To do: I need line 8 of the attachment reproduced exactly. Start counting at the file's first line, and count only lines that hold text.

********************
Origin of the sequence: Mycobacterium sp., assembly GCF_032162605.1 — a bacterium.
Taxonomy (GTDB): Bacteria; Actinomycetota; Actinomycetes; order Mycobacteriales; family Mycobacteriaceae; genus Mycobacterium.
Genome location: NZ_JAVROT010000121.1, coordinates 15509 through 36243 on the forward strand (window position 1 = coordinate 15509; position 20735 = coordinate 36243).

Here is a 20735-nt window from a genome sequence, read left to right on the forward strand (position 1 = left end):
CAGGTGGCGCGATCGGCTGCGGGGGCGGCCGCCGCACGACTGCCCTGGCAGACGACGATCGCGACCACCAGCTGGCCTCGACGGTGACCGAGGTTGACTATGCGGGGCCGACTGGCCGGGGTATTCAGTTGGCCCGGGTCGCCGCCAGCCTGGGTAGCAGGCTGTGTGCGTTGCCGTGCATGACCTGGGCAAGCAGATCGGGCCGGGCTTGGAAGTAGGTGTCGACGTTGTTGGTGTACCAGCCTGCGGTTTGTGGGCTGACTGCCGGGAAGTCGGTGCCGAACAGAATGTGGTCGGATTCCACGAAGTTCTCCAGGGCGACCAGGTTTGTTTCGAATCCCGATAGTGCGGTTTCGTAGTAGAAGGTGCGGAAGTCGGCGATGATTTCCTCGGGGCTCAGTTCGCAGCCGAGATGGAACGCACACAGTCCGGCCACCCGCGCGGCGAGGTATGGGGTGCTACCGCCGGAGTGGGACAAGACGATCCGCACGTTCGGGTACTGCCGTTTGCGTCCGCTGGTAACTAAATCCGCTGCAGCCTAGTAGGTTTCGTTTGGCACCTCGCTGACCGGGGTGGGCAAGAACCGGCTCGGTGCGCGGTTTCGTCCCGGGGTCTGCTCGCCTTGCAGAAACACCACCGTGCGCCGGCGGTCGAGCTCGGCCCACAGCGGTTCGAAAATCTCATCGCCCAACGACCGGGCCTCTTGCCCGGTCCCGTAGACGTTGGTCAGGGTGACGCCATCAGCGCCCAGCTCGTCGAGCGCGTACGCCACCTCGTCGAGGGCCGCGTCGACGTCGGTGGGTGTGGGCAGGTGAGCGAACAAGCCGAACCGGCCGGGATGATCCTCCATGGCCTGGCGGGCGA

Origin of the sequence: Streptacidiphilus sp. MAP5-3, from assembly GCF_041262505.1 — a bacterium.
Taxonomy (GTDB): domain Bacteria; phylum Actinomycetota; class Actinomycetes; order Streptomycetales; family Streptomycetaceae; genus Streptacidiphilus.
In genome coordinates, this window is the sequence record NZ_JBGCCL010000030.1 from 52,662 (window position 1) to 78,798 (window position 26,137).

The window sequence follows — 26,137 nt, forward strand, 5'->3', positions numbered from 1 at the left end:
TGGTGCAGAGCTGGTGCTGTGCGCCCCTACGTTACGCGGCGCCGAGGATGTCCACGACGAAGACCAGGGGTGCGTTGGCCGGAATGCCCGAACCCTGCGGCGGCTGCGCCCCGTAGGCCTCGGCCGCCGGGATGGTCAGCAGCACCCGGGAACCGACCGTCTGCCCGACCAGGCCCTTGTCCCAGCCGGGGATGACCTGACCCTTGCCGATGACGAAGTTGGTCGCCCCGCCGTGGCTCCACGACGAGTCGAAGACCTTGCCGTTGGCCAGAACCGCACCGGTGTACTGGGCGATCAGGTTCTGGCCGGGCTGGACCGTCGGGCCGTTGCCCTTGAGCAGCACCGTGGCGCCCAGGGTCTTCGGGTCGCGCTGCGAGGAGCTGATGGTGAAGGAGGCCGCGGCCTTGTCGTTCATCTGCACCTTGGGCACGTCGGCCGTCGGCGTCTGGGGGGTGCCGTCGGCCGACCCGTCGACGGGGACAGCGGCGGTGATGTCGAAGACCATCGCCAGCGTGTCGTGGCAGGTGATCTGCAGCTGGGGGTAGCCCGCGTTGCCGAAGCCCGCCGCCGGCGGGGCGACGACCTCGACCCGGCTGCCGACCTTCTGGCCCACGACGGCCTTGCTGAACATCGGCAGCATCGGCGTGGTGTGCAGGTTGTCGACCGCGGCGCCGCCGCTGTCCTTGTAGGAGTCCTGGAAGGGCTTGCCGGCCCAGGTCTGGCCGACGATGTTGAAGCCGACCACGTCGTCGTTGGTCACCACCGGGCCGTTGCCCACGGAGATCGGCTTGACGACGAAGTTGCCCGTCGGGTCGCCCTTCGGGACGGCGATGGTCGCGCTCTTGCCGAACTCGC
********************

In genome coordinates, this window is the sequence record NZ_JBGCCL010000030.1 from 52,662 (window position 1) to 78,798 (window position 26,137).